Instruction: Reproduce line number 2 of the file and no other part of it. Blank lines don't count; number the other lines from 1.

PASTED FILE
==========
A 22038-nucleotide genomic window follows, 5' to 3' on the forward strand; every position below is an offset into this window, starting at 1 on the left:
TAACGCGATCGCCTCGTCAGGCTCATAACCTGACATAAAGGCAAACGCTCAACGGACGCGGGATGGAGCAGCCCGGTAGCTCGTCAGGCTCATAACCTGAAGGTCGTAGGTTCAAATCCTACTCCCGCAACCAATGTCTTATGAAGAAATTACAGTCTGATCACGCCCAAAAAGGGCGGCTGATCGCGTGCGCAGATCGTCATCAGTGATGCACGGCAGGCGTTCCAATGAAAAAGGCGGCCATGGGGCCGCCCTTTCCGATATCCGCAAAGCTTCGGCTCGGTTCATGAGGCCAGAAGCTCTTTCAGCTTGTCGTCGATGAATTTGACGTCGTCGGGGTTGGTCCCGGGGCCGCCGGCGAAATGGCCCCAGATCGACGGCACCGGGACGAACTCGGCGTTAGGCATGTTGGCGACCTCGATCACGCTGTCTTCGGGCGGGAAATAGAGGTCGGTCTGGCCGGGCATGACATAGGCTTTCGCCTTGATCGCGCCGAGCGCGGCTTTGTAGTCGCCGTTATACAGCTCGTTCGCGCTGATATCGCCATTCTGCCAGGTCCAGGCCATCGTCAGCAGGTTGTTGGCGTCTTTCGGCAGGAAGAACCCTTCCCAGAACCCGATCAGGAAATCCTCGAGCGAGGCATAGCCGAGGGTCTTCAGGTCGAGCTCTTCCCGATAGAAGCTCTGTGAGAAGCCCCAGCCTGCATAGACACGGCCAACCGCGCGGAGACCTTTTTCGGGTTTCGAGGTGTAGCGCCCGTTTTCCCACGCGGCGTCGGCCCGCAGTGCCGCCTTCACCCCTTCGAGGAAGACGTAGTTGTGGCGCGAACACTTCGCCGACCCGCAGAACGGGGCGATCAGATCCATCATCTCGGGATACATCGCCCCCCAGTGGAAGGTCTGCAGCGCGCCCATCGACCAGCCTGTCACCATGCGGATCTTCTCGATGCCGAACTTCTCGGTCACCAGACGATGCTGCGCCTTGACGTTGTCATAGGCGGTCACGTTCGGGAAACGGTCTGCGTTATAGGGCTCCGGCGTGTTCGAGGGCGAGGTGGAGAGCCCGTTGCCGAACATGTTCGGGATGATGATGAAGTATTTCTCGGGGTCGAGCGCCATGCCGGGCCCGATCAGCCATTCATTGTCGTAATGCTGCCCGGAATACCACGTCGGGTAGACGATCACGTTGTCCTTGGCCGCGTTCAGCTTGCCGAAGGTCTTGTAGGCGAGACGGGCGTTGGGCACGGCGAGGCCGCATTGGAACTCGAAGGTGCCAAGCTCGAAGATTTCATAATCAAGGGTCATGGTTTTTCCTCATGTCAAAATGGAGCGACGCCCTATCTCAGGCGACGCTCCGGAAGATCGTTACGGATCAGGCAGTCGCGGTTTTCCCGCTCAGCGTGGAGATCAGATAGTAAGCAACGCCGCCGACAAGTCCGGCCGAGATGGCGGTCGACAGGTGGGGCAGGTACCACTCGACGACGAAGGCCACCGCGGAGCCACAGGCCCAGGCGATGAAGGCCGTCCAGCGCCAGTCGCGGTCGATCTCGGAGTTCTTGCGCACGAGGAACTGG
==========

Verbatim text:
TAACGCGATCGCCTCGTCAGGCTCATAACCTGACATAAAGGCAAACGCTCAACGGACGCGGGATGGAGCAGCCCGGTAGCTCGTCAGGCTCATAACCTGAAGGTCGTAGGTTCAAATCCTACTCCCGCAACCAATGTCTTATGAAGAAATTACAGTCTGATCACGCCCAAAAAGGGCGGCTGATCGCGTGCGCAGATCGTCATCAGTGATGCACGGCAGGCGTTCCAATGAAAAAGGCGGCCATGGGGCCGCCCTTTCCGATATCCGCAAAGCTTCGGCTCGGTTCATGAGGCCAGAAGCTCTTTCAGCTTGTCGTCGATGAATTTGACGTCGTCGGGGTTGGTCCCGGGGCCGCCGGCGAAATGGCCCCAGATCGACGGCACCGGGACGAACTCGGCGTTAGGCATGTTGGCGACCTCGATCACGCTGTCTTCGGGCGGGAAATAGAGGTCGGTCTGGCCGGGCATGACATAGGCTTTCGCCTTGATCGCGCCGAGCGCGGCTTTGTAGTCGCCGTTATACAGCTCGTTCGCGCTGATATCGCCATTCTGCCAGGTCCAGGCCATCGTCAGCAGGTTGTTGGCGTCTTTCGGCAGGAAGAACCCTTCCCAGAACCCGATCAGGAAATCCTCGAGCGAGGCATAGCCGAGGGTCTTCAGGTCGAGCTCTTCCCGATAGAAGCTCTGTGAGAAGCCCCAGCCTGCATAGACACGGCCAACCGCGCGGAGACCTTTTTCGGGTTTCGAGGTGTAGCGCCCGTTTTCCCACGCGGCGTCGGCCCGCAGTGCCGCCTTCACCCCTTCGAGGAAGACGTAGTTGTGGCGCGAACACTTCGCCGACCCGCAGAACGGGGCGATCAGATCCATCATCTCGGGATACATCGCCCCCCAGTGGAAGGTCTGCAGCGCGCCCATCGACCAGCCTGTCACCATGCGGATCTTCTCGATGCCGAACTTCTCGGTCACCAGACGATGCTGCGCCTTGACGTTGTCATAGGCGGTCACGTTCGGGAAACGGTCTGCGTTATAGGGCTCCGGCGTGTTCGAGGGCGAGGTGGAGAGCCCGTTGCCGAACATGTTCGGGATGATGATGAAGTATTTCTCGGGGTCGAGCGCCATGCCGGGCCCGATCAGCCATTCATTGTCGTAATGCTGCCCGGAATACCACGTCGGGTAGACGATCACGTTGTCCTTGGCCGCGTTCAGCTTGCCGAAGGTCTTGTAGGCGAGACGGGCGTTGGGCACGGCGAGGCCGCATTGGAACTCGAAGGTGCCAAGCTCGAAGATTTCATAATCAAGGGTCATGGTTTTTCCTCATGTCAAAATGGAGCGACGCCCTATCTCAGGCGACGCTCCGGAAGATCGTTACGGATCAGGCAGTCGCGGTTTTCCCGCTCAGCGTGGAGATCAGATAGTAAGCAACGCCGCCGACAAGTCCGGCCGAGATGGCGGTCGACAGGTGGGGCAGGTACCACTCGACGACGAAGGCCACCGCGGAGCCACAGGCCCAGGCGATGAAGGCCGTCCAGCGCCAGTCGCGGTCGATCTCGGAGTTCTTGCGCACGAGGAACTGG